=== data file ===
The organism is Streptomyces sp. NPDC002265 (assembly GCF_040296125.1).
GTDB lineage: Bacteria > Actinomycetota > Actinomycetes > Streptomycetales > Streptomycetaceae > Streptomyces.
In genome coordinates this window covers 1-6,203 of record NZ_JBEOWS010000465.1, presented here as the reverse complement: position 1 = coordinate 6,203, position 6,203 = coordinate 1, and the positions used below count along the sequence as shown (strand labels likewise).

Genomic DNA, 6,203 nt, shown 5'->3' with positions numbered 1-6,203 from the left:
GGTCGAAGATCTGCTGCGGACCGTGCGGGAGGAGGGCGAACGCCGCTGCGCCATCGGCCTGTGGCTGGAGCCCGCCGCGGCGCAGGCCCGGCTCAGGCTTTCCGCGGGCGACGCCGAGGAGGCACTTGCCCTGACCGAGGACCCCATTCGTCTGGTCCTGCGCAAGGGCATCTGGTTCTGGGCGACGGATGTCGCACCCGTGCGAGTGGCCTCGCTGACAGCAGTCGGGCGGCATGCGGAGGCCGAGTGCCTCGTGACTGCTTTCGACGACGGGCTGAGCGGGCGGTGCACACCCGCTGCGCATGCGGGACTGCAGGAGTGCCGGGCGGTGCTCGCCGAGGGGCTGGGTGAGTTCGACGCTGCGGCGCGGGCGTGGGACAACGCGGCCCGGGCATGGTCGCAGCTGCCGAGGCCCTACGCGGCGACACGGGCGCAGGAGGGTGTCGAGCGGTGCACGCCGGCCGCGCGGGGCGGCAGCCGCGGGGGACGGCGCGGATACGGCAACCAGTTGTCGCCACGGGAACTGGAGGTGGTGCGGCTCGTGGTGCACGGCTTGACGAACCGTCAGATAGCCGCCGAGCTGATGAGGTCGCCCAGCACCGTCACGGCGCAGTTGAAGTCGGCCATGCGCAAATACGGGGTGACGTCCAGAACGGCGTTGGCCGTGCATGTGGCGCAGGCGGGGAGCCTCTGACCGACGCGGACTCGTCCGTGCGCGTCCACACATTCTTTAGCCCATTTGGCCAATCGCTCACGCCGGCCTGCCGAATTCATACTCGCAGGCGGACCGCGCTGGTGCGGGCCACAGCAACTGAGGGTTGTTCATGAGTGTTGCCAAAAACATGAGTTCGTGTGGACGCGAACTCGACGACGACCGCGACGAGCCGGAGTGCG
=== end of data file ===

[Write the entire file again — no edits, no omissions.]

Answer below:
The organism is Streptomyces sp. NPDC002265 (assembly GCF_040296125.1).
GTDB lineage: Bacteria > Actinomycetota > Actinomycetes > Streptomycetales > Streptomycetaceae > Streptomyces.
In genome coordinates this window covers 1-6,203 of record NZ_JBEOWS010000465.1, presented here as the reverse complement: position 1 = coordinate 6,203, position 6,203 = coordinate 1, and the positions used below count along the sequence as shown (strand labels likewise).

Genomic DNA, 6,203 nt, shown 5'->3' with positions numbered 1-6,203 from the left:
GGTCGAAGATCTGCTGCGGACCGTGCGGGAGGAGGGCGAACGCCGCTGCGCCATCGGCCTGTGGCTGGAGCCCGCCGCGGCGCAGGCCCGGCTCAGGCTTTCCGCGGGCGACGCCGAGGAGGCACTTGCCCTGACCGAGGACCCCATTCGTCTGGTCCTGCGCAAGGGCATCTGGTTCTGGGCGACGGATGTCGCACCCGTGCGAGTGGCCTCGCTGACAGCAGTCGGGCGGCATGCGGAGGCCGAGTGCCTCGTGACTGCTTTCGACGACGGGCTGAGCGGGCGGTGCACACCCGCTGCGCATGCGGGACTGCAGGAGTGCCGGGCGGTGCTCGCCGAGGGGCTGGGTGAGTTCGACGCTGCGGCGCGGGCGTGGGACAACGCGGCCCGGGCATGGTCGCAGCTGCCGAGGCCCTACGCGGCGACACGGGCGCAGGAGGGTGTCGAGCGGTGCACGCCGGCCGCGCGGGGCGGCAGCCGCGGGGGACGGCGCGGATACGGCAACCAGTTGTCGCCACGGGAACTGGAGGTGGTGCGGCTCGTGGTGCACGGCTTGACGAACCGTCAGATAGCCGCCGAGCTGATGAGGTCGCCCAGCACCGTCACGGCGCAGTTGAAGTCGGCCATGCGCAAATACGGGGTGACGTCCAGAACGGCGTTGGCCGTGCATGTGGCGCAGGCGGGGAGCCTCTGACCGACGCGGACTCGTCCGTGCGCGTCCACACATTCTTTAGCCCATTTGGCCAATCGCTCACGCCGGCCTGCCGAATTCATACTCGCAGGCGGACCGCGCTGGTGCGGGCCACAGCAACTGAGGGTTGTTCATGAGTGTTGCCAAAAACATGAGTTCGTGTGGACGCGAACTCGACGACGACCGCGACGAGCCGGAGTGCG